Shepherds Of Healing highlights Thane Marcus for the “Dudes with Depth” series.
Written by: Mariska Sackey
This week, “Dudes with Depth” highlights Thane Marcus, an author, speaker, entrepreneur, collaborator and ex- professional golfer based in LA.
Read on to learn how Thane influences thousands to master their true potential!
What are some of your biggest accomplishments so far in your career? (Albums, Books, Sponsorships etc.)
I played professional golf for nearly four years and had the opportunity to compete against some of the best players in the world as well as travel to other parts of the world to play including Fiji, South Korea, Thailand, Portugal, and Australia.
Has it been a smooth journey getting into your industry? If not, what obstacles did you face and how did you overcome them?
Life is never a smooth road, but I’ve come to realize that usually the bumpier the better. Why? Because the bumpier the road is, the more you will learn and the stronger you will grow! Difficulty, trials, and adversity are the fire that refines our true skills, so we must fight to view them as a blessing!
When I turned professional, the first six months of competing as a pro were a nightmare. I had very little confidence and I was constantly looking to others to know what was the “right thing to do.” The false assumption I carried was that there was something different about playing golf as a pro versus playing in college. The reality is, the game of golf doesn’t change, it’s just the environment that changes. In life, we must strive to be true to ourselves and our abilities regardless of the environment we find ourselves in.
What is the biggest misconception about your line of work?
The biggest misconception about my line of work is that it is the “dream” job. Yes, there are many awesome aspects of being your own boss and owning your own business and work. But, being an entrepreneur is incredibly hard work and it usually takes a much larger amount of effort than working for a larger organization or business. Along with it requiring more work, it also comes with a greater risk. I am fully dependent on my own ability to execute and perform, and that leaves me fully exposed for failure and losing it all. But again, risk can be a very good thing in bringing out our best work. It’s not the right path for everyone, but if you can do it - you should. Just don’t expect it to be all fairytales and roses.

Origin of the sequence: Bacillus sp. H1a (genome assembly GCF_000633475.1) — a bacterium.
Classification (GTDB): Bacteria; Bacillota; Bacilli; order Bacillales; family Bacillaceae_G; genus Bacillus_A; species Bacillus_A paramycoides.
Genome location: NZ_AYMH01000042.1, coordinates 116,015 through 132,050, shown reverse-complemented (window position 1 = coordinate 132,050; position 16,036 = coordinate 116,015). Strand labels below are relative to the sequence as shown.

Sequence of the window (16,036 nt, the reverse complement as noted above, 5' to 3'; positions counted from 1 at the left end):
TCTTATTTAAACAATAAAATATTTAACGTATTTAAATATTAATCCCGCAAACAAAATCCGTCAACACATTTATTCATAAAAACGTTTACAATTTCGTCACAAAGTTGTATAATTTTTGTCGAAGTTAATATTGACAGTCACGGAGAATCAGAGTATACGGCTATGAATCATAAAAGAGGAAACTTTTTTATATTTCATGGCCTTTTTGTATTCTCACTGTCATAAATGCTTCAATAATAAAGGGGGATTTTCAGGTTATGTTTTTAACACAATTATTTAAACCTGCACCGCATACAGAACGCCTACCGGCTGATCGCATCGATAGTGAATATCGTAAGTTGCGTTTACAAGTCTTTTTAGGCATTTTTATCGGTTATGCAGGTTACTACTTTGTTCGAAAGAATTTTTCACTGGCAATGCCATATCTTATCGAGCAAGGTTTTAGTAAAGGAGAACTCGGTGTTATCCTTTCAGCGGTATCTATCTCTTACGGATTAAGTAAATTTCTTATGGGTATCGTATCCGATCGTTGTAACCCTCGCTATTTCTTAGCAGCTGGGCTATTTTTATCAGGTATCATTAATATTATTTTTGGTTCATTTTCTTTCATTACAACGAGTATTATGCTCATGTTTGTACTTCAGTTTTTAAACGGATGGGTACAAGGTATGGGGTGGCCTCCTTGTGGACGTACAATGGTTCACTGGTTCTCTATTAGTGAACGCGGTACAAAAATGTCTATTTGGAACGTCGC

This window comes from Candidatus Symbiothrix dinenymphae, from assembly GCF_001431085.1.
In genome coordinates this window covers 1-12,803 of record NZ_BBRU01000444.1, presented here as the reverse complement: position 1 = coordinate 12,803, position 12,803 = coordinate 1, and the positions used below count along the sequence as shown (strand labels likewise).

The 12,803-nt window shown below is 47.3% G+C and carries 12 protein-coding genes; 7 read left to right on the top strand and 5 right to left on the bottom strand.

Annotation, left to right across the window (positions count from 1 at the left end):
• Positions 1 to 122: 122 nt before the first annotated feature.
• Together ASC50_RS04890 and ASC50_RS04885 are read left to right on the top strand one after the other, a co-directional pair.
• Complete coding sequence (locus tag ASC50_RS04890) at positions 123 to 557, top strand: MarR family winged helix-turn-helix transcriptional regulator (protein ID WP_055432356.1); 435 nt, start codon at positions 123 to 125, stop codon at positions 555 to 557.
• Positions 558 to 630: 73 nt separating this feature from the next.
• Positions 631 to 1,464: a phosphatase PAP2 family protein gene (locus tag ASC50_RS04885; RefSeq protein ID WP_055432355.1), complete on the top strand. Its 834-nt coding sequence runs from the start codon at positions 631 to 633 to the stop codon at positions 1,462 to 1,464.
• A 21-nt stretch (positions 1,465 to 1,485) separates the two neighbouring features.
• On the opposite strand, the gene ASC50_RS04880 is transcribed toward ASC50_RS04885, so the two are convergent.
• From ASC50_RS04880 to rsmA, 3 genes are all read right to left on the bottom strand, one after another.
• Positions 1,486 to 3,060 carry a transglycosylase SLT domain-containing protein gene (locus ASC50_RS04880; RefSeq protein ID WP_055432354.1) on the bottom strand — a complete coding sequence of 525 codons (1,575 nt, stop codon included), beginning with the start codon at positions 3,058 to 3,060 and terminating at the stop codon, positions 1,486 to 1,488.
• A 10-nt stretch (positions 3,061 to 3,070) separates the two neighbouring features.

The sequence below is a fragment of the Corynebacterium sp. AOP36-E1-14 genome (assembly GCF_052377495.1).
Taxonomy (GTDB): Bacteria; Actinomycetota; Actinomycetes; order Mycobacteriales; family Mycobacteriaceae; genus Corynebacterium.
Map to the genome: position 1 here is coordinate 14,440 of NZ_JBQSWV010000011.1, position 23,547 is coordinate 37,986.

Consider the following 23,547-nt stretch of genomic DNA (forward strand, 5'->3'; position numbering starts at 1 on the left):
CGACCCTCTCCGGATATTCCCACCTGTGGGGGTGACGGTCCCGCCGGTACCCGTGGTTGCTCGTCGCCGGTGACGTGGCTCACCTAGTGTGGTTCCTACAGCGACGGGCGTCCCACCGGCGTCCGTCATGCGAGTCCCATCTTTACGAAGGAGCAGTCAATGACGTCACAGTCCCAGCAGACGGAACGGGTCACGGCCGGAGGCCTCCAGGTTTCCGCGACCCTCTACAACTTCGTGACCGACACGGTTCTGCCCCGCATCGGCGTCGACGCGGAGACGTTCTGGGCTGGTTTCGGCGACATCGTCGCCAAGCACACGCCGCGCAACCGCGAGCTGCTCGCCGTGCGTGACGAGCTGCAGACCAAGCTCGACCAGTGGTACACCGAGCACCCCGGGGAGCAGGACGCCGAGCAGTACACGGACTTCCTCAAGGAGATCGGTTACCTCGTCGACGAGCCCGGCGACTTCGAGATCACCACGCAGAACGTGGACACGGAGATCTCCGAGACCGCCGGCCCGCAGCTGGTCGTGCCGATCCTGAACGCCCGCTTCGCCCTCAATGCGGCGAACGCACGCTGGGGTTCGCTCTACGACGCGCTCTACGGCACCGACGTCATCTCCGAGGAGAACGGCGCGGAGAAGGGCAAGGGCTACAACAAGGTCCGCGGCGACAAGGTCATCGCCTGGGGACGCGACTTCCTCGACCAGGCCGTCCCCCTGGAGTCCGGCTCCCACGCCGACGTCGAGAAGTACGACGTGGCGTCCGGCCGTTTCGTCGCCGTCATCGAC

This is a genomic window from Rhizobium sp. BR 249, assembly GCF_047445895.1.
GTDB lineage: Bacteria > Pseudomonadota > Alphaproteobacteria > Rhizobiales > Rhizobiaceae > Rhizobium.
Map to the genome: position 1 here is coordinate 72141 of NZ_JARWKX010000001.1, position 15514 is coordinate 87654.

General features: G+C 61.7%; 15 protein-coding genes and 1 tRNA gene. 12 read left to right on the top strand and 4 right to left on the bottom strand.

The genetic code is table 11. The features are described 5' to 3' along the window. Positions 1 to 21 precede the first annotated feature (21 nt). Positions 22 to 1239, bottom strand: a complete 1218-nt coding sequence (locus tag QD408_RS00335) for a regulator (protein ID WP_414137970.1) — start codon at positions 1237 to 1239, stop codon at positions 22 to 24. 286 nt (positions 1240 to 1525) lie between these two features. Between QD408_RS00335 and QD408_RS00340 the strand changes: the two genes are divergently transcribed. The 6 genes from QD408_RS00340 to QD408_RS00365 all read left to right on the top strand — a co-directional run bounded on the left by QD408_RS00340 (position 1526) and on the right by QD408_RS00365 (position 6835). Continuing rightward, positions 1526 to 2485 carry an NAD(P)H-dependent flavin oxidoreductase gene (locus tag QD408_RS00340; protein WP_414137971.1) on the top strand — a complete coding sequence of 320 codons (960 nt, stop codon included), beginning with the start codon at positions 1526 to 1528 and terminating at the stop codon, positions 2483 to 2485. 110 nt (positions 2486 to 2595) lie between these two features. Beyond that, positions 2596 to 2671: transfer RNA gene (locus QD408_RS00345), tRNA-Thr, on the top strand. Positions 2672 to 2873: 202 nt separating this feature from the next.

How old were you when you discovered your gift? When did you get comfortable sharing that gift with other people and how did they react?
My whole life I played golf. It was always one of my favorite sports, if not #1, although I played any and every sport that I could. I was always a smart kid, but athletics was where my true passion lied. It wasn’t until a few years into high school that I really started getting serious about the game and developing my talent to become the golfer I knew I could be. With the motivation being getting a college scholarship, I began to dedicate myself to practicing and improving all facets of my game. I was always somewhat realistic/pessimistic when it came to my own ability. My dad’s dream was for me to play golf professionally. But, I didn’t want to get too far ahead of myself in dreaming about that, so I tried to really stay committed to focusing on one goal at a time. After I won the Kansas Junior Amateur tournament the summer before my Senior Year, I began to start to own my abilities and share them with others. Yet, it was a balance because I wanted to also display humility even during success.
What was your childhood like? Describe your environment from your house to your neighborhood to your school. How did these experiences shape you and your future success?
I was raised by God-fearing and Christ-loving parents who were heavily involved in the local church they helped found. I am forever grateful for their love, support, and godly-influence on my life. I grew up a mile away from the golf course I played and practiced at - Prairie Dunes CC. Prairie Dunes was my second home, as I spent countless hours out there perfecting my craft and, more importantly, just having a ton of fun with my dad and my golfing buddies. I went to a very small charter school for Kindergarten through 8th grade where there was a total of 110 students for all the grades (my graduating class had around 10 students). From this environment, I transitioned to Hutchinson High School, where there were 1600 students and I had over 400 in my class. This was a challenging transition, but it helped me grow in my ability to adapt and form new friendships even in a daunting environment.